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3/24/2009
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Google Refines Presentation Of Search Results

The search market-share leader's latest improvements come in the form of better search-term association and longer search results snippets.

Sounding like a restaurateur defending Michelin stars against the whisperings of fickle critics, Google on Tuesday offered assurance that its search is of the highest quality and introduced two new improvements to the way it presents search results.

To most Internet users, if Google's dominant search market share can be said to represent a yardstick of satisfaction, Google's search service works just fine. But Google nonetheless feels the heat from startups and competitors that claim to have built a better mousetrap. It can't afford to rest on its laurels.

So Google constantly strives to make its crown jewels -- its search algorithms -- shine more brightly. As Udi Manber, VP of engineering at Google in charge of search quality, explained in a blog post last year, Google maintains search teams that focus separately on core ranking, user experience improvements, new features and interfaces, fighting Web spam, and special projects.

In 2007, according to Manber, Google introduced more than 450 search improvements, an average of nine per week. A company spokesperson said Google hasn't released a comparable figure for 2008. Nonetheless, search research never sleeps at Google.

"We're improving Google all the time and most of the time you don't even hear about it," said Ori Allon, technical lead on Google's search quality team.

The latest improvements come in the form of better search-term association and longer search results snippets.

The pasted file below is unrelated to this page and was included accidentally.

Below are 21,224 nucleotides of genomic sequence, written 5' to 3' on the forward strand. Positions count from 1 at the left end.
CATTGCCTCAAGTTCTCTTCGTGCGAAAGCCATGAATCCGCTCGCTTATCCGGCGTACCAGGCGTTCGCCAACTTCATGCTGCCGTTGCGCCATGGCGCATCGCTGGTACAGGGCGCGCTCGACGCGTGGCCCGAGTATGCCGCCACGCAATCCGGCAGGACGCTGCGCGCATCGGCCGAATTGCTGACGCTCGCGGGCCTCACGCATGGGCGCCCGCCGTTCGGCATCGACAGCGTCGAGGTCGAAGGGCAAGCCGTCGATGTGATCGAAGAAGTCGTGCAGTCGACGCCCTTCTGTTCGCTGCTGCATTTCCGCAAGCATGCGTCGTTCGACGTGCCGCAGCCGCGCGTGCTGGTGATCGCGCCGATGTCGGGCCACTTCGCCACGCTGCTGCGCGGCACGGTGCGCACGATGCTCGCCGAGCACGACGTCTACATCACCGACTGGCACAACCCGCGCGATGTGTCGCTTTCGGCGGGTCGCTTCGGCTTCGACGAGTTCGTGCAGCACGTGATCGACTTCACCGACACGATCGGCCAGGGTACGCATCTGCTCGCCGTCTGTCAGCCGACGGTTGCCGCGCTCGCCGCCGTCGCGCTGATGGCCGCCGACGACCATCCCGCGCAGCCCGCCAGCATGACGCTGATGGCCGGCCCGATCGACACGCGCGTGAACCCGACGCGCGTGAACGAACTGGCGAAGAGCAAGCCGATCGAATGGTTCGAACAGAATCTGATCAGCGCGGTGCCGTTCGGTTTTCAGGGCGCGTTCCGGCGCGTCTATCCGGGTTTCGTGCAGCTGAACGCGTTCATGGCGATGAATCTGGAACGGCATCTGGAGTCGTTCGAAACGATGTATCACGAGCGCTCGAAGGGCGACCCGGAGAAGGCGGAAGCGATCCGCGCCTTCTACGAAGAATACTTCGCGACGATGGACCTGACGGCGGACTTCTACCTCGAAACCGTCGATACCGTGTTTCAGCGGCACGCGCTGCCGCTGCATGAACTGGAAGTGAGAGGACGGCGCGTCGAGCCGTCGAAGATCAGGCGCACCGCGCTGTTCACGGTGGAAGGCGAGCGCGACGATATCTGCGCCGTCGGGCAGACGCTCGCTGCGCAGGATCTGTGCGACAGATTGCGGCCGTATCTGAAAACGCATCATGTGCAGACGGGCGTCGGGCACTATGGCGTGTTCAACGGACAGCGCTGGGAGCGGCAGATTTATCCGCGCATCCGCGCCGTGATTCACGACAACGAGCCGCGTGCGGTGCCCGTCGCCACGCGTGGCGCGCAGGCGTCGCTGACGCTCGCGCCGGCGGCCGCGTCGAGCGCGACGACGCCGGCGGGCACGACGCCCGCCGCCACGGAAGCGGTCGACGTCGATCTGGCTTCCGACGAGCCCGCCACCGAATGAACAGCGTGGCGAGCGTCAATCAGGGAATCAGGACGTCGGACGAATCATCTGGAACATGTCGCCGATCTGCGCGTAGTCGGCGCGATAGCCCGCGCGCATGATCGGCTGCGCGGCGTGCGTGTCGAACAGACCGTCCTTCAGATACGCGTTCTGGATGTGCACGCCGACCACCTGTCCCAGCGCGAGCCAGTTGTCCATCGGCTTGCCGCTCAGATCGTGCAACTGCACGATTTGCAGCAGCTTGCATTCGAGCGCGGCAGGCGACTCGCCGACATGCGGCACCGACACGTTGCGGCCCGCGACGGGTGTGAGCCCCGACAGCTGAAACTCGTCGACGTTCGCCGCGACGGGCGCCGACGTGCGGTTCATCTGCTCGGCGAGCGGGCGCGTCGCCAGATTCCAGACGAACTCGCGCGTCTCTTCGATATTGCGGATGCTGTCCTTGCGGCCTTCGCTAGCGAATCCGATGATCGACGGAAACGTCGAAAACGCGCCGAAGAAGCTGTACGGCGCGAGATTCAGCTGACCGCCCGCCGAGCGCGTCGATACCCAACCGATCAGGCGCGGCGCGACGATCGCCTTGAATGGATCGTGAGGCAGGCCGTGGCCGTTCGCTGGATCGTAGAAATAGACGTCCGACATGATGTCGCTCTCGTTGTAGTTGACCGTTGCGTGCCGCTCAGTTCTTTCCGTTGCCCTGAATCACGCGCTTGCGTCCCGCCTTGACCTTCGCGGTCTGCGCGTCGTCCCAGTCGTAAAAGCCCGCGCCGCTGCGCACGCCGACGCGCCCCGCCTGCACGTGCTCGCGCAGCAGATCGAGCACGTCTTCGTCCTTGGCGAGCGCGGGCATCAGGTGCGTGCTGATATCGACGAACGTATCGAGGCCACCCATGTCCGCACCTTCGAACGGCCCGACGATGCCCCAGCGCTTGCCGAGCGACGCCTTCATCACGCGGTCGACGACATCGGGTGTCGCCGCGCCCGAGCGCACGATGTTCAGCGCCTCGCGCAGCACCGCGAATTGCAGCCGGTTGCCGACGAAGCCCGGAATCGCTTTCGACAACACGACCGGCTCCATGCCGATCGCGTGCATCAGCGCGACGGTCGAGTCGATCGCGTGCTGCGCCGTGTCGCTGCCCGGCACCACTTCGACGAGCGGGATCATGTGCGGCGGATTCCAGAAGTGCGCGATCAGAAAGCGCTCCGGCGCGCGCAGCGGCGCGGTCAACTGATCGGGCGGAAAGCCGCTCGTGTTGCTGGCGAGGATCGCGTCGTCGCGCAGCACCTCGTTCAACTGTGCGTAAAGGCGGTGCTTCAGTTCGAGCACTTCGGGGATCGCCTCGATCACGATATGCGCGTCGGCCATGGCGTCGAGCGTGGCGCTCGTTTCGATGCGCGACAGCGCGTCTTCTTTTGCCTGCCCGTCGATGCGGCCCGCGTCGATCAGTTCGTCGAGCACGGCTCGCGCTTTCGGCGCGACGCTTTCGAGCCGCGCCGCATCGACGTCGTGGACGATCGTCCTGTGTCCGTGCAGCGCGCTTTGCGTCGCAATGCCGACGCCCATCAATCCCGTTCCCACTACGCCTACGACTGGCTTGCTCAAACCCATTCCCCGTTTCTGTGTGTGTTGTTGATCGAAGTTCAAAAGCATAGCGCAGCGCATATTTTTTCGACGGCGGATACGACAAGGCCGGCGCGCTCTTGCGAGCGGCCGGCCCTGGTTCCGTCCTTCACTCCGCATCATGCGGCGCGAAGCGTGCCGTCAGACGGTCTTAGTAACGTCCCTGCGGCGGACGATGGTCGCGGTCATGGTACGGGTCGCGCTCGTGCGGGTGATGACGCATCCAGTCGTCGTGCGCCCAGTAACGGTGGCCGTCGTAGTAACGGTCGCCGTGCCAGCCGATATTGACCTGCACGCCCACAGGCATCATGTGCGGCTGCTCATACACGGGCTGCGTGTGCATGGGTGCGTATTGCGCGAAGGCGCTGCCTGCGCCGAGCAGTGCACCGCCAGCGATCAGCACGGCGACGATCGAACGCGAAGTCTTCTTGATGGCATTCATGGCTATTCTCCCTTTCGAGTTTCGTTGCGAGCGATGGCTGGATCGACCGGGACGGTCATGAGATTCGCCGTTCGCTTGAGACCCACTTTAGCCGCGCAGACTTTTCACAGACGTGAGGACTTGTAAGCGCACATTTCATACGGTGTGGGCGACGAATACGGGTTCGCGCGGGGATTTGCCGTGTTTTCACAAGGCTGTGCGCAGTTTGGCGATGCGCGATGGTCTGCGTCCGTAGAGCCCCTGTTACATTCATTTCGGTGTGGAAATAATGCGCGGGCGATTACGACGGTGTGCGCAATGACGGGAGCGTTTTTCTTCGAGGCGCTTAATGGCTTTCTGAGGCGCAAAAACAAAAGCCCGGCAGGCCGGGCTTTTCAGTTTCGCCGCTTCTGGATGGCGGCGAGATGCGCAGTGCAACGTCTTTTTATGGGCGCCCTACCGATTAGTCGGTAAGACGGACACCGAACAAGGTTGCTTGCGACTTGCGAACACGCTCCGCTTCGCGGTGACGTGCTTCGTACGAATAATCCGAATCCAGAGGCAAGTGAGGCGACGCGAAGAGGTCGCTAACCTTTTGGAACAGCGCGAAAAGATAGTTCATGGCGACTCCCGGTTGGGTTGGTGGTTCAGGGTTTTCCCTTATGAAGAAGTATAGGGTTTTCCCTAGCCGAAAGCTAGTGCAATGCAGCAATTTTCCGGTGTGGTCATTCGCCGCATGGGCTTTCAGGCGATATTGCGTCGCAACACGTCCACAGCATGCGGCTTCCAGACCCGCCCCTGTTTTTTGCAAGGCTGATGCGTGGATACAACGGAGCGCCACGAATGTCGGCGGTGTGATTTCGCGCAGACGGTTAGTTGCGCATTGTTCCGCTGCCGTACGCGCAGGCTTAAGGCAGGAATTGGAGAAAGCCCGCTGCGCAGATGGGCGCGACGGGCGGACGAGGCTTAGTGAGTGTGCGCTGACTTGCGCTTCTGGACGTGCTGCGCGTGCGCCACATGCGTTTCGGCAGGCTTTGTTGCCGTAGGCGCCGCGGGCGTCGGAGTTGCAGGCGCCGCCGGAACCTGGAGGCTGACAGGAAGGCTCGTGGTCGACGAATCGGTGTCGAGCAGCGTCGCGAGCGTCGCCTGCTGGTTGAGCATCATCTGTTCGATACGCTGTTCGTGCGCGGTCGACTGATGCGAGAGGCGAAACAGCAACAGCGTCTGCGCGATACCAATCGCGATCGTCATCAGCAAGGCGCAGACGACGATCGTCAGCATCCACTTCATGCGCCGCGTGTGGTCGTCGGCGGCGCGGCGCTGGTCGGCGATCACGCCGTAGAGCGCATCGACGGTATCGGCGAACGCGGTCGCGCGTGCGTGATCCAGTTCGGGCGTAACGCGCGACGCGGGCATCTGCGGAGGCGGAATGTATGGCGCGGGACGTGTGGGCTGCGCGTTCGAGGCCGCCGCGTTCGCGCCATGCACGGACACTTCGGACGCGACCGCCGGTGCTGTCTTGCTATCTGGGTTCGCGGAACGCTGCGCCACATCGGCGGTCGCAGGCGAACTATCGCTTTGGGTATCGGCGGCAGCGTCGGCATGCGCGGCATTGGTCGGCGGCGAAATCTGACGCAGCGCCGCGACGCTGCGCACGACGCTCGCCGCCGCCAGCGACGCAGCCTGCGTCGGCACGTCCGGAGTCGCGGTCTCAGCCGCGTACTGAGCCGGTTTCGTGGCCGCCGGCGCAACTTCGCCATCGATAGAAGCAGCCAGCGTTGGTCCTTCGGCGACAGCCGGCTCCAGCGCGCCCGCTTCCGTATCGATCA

The search-term association improvement helps Google understand when search terms are related to other concepts that don't necessarily contain the same words. Google makes use of this knowledge by providing searches related to the keywords entered at the bottom of its search results page.

Allon said that Google's better understanding of how search terms relate isn't so much semantic technology -- systems for understanding meaning -- as it is a matter of data mining.

As an example of how this search improvement might work, someone searching for "principles of physics" would see related search query suggestions that use the words "physics special relativity," "physics angular momentum," and "quantum mechanics physics," among others.

While IAC's Ask, Microsoft's Live Search, and Yahoo Search offer related search suggestions for the search "principles of physics," their suggestions cover less conceptual ground and, arguably, are less useful. Live, for example, offers as related search suggestions "laws of physics," "principles of science," "fundamentals of physics," "definition of physics," and "principles of chemistry," among others.

The lengthening of search results snippets for searches with lots of keywords represents an attempt by Google to provide searchers with more context. The goal is to help searchers understand what the pages at the end of search results links are about. Reducing visits to pages that don't really address a query means more satisfied users.

Allon said he couldn't discuss specific metrics that quantify how much these two search improvements affect user happiness, but he said they had indeed helped more Google users find what they're looking for. "We witnessed a significant increase in people who get to a page and stay on the page," he said.

Google was recently criticized by a departing designer, Douglas Bowman, who lamented the company's reliance on data to evaluate design decisions. While Google's dependence on data as a driver of product features may not lead to the most inspired aesthetics, data clearly plays an indispensable role in making Google's search responsive, effective, and innovative.

And Google is likely to keep relying on data as it continues to refine its search technology and other products. "We're doing a pretty good job [with search], but there's a really long way to go," said Allon.


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